Quark is a dairy product said to have originated as far back as the 14th century in Central Europe, and is made by fermenting milk, souring it until it curdles, then straining it.
Quark is somewhat similar to the French fromage blanc, a soft white cheese made from milk and cream, however Quark is usually associated more with the German cuisine as it has been a staple in German kitchens for centuries.
Although Quark is essentially a soft cheese it derives much of its characteristics from yogurt. Its taste and texture are more like that of a thick yogurt than cheese. Similarly, its low fat, low calories, and high protein content are more comparable to yogurt than cheese.
It has a very mild, inoffensive taste, neither sweet nor sour, and is notably smooth and creamy.
Quark can be eaten on its own, or with fruit and granola, or can be spread on toast or bagels.
Since it’s much like both yogurt, cream, and cheese, Quark can be used in pretty much any recipe that calls for one or the other.
Its mild taste and creamy nature make it an incredibly versatile ingredient in a wide variety of recipes and there are also plenty of dedicated recipes that specifically call for using Quark – like the classic German Quark cheese cake or their Kräuterquark, and so much more.
Making homemade Quark cheese is easy with Bacillus Bulgaricus starters!
The best starter to use for making Quark is the Caspian Sea Starter and you can also get quite good results with the Kefir Starter. And if you’re after a smoother, milder Quark — add a pack of Buttermilk Starter Culture too.
Before you start, make sure you have the following:
- a jar or another container large enough to hold all your milk,
- a coagulating agent — rennet (best option as it affects the taste the least), apple cider vinegar (second best), lemon juice (works well too). You can actually do it without rennet but then you need to stretch step 5 below to 24 hours – basically waiting for the cheese to firm up on its own.
- a cheesecloth or anything else that you could use to strain the milk,
- a strainer.
Here are the steps:
- Heat up the milk to about 167°F / 75°C. Then let the milk cool down on its own to about 90°F / 32°C. If you are feeling lazy, just heat it to 90°F / 32°C, however heating up then cooling down results in a better product.
- Add the starter from the pack to the milk and stir until it dissolves.
- Leave the heat at low so the temperature stays about the same for 30 mins. This allows the culture to works its magic on the the milk. This step could be as short as 10-15 mins or as long as 2 hours if you’d like. The more you keep the culture before adding the coagulant, the better your Quark will taste.
- Turn off the heat and add the coagulant while stirring:
- If you are using rennet, you need about 4 drops of rennet for every liter/quart but read the instructions that came with it to make sure you are using the right amount. when in doubt, just use slightly more.
- if you are using vinegar, add half a teaspoon of vinegar for every liter/quart of milk.
- If you are using lemon juice, add about half a teaspoon of lemon juice for every liter/quart of milk.
- The milk will begin to thicken in about 10-15 minutes but allow it to set for at least 2 hours from the time of adding the coagulant. As soon as the curd has formed well you are ready to move on. You will see a thin layer of whey to form on the surface and the curd could be easily pulled away from the sides of your pot. Dipping a clean knife into the curd would also come out nice and clean from any milk.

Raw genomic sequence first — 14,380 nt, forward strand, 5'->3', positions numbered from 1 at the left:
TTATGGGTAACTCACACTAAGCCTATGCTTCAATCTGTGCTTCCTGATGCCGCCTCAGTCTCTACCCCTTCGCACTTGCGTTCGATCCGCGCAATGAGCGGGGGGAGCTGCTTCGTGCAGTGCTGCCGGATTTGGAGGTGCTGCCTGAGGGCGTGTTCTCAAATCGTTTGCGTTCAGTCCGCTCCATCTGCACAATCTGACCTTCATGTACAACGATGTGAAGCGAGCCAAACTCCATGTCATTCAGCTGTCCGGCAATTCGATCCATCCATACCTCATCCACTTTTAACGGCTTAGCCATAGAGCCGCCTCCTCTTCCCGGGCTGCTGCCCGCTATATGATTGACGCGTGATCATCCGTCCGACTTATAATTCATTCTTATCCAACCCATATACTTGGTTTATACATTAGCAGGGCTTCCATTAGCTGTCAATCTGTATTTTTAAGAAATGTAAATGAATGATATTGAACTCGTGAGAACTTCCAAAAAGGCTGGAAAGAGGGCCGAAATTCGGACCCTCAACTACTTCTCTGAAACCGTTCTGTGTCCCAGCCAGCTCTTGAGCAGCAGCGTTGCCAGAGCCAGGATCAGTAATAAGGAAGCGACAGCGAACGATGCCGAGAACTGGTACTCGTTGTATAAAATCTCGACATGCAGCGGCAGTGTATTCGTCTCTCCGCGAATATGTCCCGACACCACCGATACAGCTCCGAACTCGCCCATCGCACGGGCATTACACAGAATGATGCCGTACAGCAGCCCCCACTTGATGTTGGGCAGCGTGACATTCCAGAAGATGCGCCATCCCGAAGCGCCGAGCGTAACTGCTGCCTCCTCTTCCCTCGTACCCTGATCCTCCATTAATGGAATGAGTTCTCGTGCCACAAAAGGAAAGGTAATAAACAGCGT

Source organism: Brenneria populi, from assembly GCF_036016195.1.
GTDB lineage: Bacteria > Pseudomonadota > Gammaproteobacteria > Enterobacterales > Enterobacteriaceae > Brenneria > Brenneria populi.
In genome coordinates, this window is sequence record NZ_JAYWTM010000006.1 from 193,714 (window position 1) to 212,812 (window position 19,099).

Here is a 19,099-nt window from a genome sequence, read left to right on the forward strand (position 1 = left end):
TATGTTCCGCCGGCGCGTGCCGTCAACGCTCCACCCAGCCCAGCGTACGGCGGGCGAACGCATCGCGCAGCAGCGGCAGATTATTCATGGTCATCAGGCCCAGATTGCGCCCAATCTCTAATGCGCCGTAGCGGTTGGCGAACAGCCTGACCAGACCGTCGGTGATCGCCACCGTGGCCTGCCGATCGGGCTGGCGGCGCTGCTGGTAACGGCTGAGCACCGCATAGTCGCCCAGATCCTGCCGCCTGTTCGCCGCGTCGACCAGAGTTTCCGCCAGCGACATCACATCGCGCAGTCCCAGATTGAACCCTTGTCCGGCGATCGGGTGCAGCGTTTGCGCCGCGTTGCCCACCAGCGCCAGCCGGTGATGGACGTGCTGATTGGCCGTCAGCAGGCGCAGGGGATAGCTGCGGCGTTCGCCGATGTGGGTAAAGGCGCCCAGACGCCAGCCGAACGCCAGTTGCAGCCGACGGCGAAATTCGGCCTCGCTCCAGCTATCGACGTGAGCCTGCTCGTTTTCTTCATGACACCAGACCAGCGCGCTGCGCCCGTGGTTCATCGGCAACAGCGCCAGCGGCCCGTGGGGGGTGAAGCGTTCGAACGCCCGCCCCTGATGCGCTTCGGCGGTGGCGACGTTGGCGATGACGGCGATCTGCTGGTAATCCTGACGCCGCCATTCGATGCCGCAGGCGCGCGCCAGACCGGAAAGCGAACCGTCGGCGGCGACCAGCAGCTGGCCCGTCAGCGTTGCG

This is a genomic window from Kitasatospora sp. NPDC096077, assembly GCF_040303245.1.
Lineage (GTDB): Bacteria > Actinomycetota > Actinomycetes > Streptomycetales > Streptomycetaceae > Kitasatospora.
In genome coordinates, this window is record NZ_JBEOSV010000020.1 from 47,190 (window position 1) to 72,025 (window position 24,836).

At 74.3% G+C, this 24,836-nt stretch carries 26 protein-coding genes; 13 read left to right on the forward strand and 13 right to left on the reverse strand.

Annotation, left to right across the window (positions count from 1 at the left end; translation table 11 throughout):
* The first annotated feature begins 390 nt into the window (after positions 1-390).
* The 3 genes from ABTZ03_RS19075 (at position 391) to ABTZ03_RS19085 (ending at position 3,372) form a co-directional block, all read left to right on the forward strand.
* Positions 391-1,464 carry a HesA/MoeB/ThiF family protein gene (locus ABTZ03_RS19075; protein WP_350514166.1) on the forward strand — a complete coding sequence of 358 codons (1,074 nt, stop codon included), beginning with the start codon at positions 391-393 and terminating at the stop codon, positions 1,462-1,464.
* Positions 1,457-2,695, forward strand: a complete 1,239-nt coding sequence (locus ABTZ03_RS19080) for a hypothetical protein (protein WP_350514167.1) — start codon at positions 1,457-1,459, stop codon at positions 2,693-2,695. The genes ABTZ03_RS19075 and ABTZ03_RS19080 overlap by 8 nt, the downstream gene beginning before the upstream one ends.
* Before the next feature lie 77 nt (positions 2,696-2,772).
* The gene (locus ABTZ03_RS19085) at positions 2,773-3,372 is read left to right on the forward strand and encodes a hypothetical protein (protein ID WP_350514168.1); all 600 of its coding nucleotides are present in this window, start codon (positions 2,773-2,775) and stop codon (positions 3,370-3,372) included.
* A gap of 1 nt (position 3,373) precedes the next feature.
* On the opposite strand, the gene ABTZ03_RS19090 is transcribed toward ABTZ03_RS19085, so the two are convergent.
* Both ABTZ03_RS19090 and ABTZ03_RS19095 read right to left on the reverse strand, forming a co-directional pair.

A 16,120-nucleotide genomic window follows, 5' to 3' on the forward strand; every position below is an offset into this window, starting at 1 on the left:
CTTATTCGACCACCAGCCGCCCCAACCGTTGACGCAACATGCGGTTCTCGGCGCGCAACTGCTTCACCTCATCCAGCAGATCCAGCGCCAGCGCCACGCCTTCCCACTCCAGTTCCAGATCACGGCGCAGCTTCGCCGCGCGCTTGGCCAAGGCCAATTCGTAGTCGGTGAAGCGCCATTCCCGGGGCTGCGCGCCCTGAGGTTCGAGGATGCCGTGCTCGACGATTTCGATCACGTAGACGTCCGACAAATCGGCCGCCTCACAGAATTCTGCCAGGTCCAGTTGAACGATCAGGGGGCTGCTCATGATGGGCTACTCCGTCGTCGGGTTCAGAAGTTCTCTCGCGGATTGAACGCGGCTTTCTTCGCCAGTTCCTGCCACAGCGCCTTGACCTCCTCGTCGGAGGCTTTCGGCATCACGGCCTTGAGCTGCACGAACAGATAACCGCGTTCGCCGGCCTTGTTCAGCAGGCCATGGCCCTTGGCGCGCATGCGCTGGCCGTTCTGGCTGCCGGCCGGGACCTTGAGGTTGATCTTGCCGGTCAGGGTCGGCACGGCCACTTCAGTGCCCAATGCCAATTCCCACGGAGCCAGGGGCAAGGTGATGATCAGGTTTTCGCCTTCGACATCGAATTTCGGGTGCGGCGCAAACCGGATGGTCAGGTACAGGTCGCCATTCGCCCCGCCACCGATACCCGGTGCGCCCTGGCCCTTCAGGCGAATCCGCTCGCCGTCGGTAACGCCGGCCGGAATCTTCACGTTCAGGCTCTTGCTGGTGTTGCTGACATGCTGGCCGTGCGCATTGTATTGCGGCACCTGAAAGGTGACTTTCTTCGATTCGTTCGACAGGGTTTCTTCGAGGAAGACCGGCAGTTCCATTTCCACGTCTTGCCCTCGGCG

Many recipes call for leaving the milk for 12-24 hours to enhance the taste but I find this unnecessary with the Bacillus Bulgaricus starters. However if you have the time, certainly try it at least once to compare the taste of the two methods yourself.
- Cut the solidified milk (the curd) into small cubes with a knife. You are basically just making lines horizontally then across, cutting through the curds.
- Now that the curds are broken up turn up the heat to medium. When it hears up a bit, slowly stir it for 5-10 minutes until you break up all the curds and release the whey. Temperature should just be high enough for the milk to be somewhat hot, definitely not boiling.
- Now that the curds and whey are separated, line your strainer with the cheesecloth and then pour the curds and whey into the strainer. Pour into another pot because you want to catch and keep that whey and use it! Let it strain until only cheese curds remain in the cheesecloth. Keep as long as it takes, usually a couple of hours is enough. You really want it to drain as much liquid as possible, on its own.
- When you have finished draining the curds:
- if you used rennet then simply remove them from the cheesecloth and into a cup.
- if you used vinegar your curds will have acquired its taste so rinse them with cold water while they are still in the strainer. Run them for about 30 seconds.
- if you used lemon juice your curds will have acquired its taste so rinse them with cold water while they are still in the strainer. Run them for about 30 seconds.
- Congratulations, you have just made some excellent fresh delicious Quark! Place it in the fridge for an hour as it will improve its consistency and taste but of course you can also eat it right away too!
Some notes on the process:
- For a sweeter Quark use lower heating temperature and shorter incubation time. Alternatively, culture longer for a tarter Quark.
- For a firmer Quark use more rennet and milk higher in fat content.
- For a firmer Quark increase the draining time
- For smoother and milder quark add a Buttermilk starter culture at the beginning together with the CSY/ Kefir starter.